Sunday, August 21, 2005

Rear Triangle Follies

For the better part of a month, I've been trying to figure out the alignment of my rear triangle. You see, it's wrong but I haven't been able to determine what or how?

Part of my problem has been the availability of concentrated periods of time. Today, Janet and the kids went up to Wisconsin for the weekend to see Grandma, then my showing appointment canceled. Suddenly I had a whole day to work in the shop!!

Without a frame jig, I've been using Suzy's approach of a straight beam off the front triangle to position/align the rear triangle. In concept this should work well - albeit with a certain amount of effort. Suzy makes it work, but I've had problems.

BTW, this once again reinforces my respect for Suzy Jackson who truly must be a goddess among garage bicycle builders.

When the chainstays were first installed, I put my Dropout (DO) tools on and they aligned perfectly. I was surprised but happy. Then, I installed a wheel. Whoa Nelly!!!!! It's off to the right by an awful amount and crooked vertically.

So I start measuring things like: Length from the back of the DO to the center of the BB (or the inside of the back edge of the BB, or the outside of the front edge of the BB), level side-to-side of the chainstays starting near the BB and working my back to the DOs, same as previous items except to the back of the axle slot in the DO, and finally in desperation I ran string DO to DO via the head tube and measured its offset from the seattube.

I did many measures over a long period of time because I didn't want to rush in with a repair unless I was sure of the problem. Unfortunately, none of these measures showed what the problem was. Whenever there seemed to be discordant measures left to right, a re-measure would refute the first. Arghhhh!!!!!!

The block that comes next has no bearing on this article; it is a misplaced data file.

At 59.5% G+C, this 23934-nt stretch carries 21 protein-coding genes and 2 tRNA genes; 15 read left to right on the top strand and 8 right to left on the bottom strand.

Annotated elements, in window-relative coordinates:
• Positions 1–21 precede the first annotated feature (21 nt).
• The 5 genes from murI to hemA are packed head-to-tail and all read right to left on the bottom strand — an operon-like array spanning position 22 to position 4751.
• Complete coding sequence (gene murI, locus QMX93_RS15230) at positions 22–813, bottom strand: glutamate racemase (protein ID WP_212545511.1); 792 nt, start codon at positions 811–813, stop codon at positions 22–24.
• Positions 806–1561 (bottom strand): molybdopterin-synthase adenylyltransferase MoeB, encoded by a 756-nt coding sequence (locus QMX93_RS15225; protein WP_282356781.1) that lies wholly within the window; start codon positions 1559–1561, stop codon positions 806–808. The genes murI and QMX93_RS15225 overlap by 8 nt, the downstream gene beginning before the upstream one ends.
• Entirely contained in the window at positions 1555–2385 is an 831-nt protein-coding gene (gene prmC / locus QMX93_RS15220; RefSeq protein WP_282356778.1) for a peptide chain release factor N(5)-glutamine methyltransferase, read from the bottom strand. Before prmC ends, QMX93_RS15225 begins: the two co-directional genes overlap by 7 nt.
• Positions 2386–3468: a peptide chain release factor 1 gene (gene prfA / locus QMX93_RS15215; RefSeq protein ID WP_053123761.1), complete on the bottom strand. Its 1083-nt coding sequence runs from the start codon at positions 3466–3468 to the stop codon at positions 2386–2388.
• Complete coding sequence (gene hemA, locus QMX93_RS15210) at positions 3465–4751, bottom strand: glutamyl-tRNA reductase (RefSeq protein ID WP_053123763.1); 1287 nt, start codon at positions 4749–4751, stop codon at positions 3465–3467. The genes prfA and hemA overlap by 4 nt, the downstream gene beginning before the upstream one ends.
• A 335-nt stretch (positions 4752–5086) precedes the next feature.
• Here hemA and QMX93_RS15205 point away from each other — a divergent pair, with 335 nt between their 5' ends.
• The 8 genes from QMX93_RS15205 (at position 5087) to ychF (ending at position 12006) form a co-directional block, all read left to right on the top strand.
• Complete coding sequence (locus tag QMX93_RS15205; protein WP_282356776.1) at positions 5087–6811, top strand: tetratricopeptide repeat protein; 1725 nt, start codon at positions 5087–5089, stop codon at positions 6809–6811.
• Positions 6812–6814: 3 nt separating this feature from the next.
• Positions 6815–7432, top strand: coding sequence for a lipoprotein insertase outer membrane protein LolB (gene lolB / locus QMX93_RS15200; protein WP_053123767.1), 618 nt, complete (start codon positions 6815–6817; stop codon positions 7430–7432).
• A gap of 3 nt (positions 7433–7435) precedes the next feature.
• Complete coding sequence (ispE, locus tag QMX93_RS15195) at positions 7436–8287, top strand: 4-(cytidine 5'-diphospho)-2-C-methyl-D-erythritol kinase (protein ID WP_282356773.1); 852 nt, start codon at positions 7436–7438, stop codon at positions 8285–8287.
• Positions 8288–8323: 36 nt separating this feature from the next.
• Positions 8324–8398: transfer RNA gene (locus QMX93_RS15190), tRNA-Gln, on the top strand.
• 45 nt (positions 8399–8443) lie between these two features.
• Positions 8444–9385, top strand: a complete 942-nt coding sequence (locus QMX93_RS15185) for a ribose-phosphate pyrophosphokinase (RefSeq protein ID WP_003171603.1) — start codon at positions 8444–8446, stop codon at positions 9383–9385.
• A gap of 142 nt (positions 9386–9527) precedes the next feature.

I must be poor at measuring. At one point I was looking for a twist in the BB such that the stays could be good relative to the BB but not to the rest of the frame - I couldn't find it.

So, yesterday, I began by rechecking the front triangle w/ v-blocks on a flat surface. It checked out fine. Then, two beams were run from the downtube past either side of the seattube and over the DO tools. I didn't use shims to equalize for tube sizes, but made sure that the beams aligned to the downtube (and so had only one point of contact on the seattube). I then sighted down between the two beams which clearly indicated that the back of the rear triangle was offset to the right relative to the front triangle. There were several more tries to ensure that the result was consistent - and it was.

I looks like the difference is 1-1.5mm, which isn't much - but lets see what we can do.

I took the approach of installing my dummy axle and adding a couple of mm to its normal width (132). Then I heated the left stay socket until the flux was nicely melted. After things cooled, I screwed the dummy axle back to its normal width and heated the right socket.

After cooling and defluxing, it was back to measuring. The results of all measures were largely the same as before: All good except the beams showed an approximate 1.5mm shift to the right and the wheel was still to the right. There was one key difference: the wheel wasn't as far to the right as before. Concluding that the beams weren't giving me an accurate measure of how much to adjust, I looked at how much the rear wheel needed. It was 5mm (yeow!).

So, using the same method as before, I gave the rear triangle a 5mm shift to the left. Measure and check the wheel, it looks pretty good. Now there is still a difference vertically from left to right, and it appears that the left DO is out of phase with the right DO. So I cold set the stay to achieve the proper height (drop?).

After thinking about the alternatives, I decided to remove, clean up and replace the left DO. With stainless, I didn't want to take a chance on weakening the joint by merely heating and twisting the DO into phase. So, the DO is out and I've started cleaning it and the tube. a little careful refitting and I should have an aligned rear-end.

At that point, I'll need to finish the top end of the left seatstay, install the brake and chainstay bridges, and sand & file the frame.

Its a relief to think I finally have the rear-triangle mystery solved. That said, I think its time to acquire a jig to avoid these issues, and particularly to avoid re-heating joints.

That's it for now. Hopefully there will be more pictures soon.

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